Daminion Update To Version 3.0

One of our featured DAM vendors, Daminion, who specialise in low-cost desktop single user and client/server DAM solutions, have announced version 3.0 of their solution.  Some of the major additions are:

  • Permissions controls to restrict access to assets.
  • Direct importing of assets from digital capture devices (e.g. cameras, mobile phones etc).
  • Improved interface options.
  • User specified thumbnails and previews.
  • Various  bug fixes general enhancements (approximately 50 alterations).

There is some more detail on the Daminion blog:

The new Daminion 3.0 (994) version allows you to limit the access of certain groups of users to certain documents. Now your digital repository can be protected on the functionality level (by user roles) as well as on the document level…Another cool feature of version 3.0 is the ability to import images directly from mobile devices and digital cameras. Professional designers can import their Large Photoshop (PSB) images. The new version of Daminion can import people from Picasa people/faces as well as from other DAM programs that can write faces into XMP/MWG regions.” [Read More]

The DAM market these days is almost entirely dominated by web based products, but it was not always the case and even now, the benefits are somewhat less obvious if the users are all in the same building.  For enterprise requirements where staff are spread over a wide area and assets are being contributed by a multitude of external asset suppliers, hosted software clearly makes sense, but there are still many DAM users, especially smaller photographic studios where a SaaS product impairs productivity because you have to wait for files to be uploaded and downloaded over slower internet connections.

The other potential use case for this type of product is where a small group of heavy users are required to assemble digital assets before they are uploaded and catalogued.  A substantial amount of the core production and prep work often still ends up being done in some desktop app like Adobe Lightroom, far more than is widely acknowledged in the DAM industry.  On quite a number of occasions when helping clients design production workflows, I have found it necessary to recommend products like this to fill the gaps left by the limitations of hosted software (either due to the context they are used in or actual missing features).  I will acknowledge that it is a far smaller group of users and they tend to get given derogatory titles like ‘Mac Monkey’ or ‘Photo Geek’ etc, but they are also responsible for large swathes of the assets consumed by the rest of the business.  This is one of the many complex issues with assessing DAM ROI, not all your users are equal and these mythical averages you see quoted by analysts etc all mask some huge differences across different personnel and their styles of interaction with your DAM of choice.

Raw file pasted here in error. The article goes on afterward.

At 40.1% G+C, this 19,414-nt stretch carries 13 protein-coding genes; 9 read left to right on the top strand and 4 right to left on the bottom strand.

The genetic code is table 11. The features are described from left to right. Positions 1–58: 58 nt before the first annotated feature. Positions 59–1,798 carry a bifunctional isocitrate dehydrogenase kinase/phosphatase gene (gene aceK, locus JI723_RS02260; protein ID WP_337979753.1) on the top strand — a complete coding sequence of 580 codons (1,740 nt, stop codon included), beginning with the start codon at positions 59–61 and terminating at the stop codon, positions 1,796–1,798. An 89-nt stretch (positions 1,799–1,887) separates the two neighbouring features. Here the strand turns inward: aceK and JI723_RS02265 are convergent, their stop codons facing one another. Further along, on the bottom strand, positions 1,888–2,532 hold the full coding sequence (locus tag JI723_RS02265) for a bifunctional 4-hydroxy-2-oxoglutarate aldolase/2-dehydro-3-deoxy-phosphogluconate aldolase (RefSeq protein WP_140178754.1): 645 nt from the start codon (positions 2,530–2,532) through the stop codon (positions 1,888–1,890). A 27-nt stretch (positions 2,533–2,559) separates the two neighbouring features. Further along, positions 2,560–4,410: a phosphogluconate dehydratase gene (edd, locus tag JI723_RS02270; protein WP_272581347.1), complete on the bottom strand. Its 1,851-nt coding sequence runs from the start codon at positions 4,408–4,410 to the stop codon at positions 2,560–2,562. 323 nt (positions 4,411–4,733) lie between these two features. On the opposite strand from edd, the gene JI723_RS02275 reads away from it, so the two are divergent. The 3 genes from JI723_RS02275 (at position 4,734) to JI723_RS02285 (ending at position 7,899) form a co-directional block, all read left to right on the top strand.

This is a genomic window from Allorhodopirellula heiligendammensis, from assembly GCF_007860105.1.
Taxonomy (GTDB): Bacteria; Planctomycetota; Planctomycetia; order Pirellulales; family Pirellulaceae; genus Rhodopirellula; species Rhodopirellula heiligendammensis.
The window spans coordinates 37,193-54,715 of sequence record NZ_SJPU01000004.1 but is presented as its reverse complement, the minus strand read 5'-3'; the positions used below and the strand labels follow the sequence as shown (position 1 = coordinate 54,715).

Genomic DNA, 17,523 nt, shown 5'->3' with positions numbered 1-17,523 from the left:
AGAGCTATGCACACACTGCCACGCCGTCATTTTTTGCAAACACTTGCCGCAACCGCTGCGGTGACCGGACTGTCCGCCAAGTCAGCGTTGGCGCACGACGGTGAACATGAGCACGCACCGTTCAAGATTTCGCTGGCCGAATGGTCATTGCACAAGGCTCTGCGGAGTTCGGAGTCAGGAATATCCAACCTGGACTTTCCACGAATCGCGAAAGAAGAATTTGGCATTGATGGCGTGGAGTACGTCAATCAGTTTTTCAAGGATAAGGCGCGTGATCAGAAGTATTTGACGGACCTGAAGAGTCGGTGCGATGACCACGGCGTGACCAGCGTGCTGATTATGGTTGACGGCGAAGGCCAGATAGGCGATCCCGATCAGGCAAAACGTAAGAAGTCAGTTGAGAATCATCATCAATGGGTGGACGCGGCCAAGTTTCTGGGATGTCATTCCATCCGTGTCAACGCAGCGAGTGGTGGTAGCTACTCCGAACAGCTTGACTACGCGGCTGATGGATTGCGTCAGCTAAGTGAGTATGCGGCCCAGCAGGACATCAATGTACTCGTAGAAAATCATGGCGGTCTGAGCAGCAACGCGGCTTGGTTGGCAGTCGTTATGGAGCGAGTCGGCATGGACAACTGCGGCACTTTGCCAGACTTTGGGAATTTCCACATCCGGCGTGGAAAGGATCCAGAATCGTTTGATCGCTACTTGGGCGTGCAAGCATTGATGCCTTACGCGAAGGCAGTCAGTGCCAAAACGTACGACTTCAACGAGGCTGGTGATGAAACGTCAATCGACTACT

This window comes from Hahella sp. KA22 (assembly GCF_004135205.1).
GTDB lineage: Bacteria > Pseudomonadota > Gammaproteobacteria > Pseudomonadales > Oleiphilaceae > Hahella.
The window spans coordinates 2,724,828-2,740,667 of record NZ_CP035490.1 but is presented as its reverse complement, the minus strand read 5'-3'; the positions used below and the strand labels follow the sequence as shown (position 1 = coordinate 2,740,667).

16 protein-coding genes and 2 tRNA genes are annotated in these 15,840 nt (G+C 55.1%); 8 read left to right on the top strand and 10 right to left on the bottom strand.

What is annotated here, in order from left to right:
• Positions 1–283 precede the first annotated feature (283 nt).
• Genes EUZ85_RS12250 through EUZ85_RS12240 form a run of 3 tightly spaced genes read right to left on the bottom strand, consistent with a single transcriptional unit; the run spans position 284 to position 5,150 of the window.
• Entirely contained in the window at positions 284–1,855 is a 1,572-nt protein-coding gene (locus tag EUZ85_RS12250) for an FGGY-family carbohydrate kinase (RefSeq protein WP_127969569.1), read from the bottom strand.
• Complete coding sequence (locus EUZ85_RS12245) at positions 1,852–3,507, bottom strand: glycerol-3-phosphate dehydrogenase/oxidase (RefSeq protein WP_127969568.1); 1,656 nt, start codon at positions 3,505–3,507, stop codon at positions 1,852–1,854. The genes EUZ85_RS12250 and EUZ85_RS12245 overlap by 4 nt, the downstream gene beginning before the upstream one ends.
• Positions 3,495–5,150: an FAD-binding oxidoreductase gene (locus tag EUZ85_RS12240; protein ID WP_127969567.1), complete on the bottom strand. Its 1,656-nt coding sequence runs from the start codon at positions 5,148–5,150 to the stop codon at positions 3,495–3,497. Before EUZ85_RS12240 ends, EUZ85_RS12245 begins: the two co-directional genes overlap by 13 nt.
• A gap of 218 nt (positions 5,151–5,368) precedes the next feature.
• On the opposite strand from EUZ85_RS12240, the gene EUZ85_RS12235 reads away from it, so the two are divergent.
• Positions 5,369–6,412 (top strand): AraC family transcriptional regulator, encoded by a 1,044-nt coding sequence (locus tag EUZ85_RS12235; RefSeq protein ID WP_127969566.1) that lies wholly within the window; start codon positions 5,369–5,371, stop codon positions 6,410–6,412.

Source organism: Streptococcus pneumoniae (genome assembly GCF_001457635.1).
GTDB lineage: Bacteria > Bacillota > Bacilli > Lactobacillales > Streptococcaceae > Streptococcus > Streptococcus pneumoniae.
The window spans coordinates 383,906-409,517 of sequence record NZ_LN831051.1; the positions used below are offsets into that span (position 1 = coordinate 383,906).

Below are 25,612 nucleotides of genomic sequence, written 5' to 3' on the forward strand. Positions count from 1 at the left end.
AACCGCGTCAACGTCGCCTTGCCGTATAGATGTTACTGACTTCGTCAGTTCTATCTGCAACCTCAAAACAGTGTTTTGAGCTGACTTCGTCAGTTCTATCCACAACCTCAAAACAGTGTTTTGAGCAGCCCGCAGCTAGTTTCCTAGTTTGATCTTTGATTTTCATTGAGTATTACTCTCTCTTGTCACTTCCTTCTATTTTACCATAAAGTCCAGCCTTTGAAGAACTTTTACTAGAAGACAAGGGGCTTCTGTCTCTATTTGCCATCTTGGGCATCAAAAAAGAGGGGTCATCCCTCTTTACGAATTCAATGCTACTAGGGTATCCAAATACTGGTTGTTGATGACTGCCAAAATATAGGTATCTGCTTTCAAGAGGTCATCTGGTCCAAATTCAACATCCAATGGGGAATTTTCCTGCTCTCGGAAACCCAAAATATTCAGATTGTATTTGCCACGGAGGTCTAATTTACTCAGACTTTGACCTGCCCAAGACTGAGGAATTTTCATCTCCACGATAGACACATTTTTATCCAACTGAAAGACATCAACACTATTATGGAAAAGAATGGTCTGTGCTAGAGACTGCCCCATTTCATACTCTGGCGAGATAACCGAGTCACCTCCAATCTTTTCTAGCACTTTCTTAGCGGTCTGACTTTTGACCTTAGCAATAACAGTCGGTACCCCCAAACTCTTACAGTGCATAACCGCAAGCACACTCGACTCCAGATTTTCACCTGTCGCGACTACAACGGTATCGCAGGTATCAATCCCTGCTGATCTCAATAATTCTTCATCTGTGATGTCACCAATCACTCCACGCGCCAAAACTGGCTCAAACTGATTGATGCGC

This is a subject that those DAM vendor marketing people who are new on the scene tend to discount and not understand properly.  Similarly, many of the people with budget responsibility for it don’t have a full grasp of their production workflow and the impact it has on their organisation’s bottom line.  It’s entirely reasonable to require that anything purchased by the marketing department should be properly branded and not look ugly or obscure, but fundamentally, this is a productivity tool and it needs to save you time and/or money.

At some point in the near future, there will need to be a conceptual resolution of the differences between old school production DAM and DAMs as brand communication tools.  Until then, you may well find yourself having to invest in something like Daminion etc so production personnel can get on and do some proper work in order to supply assets that everyone else can download via the funky ‘glide and slide’ interfaces that more mainstream DAM vendors are currently focussed on.

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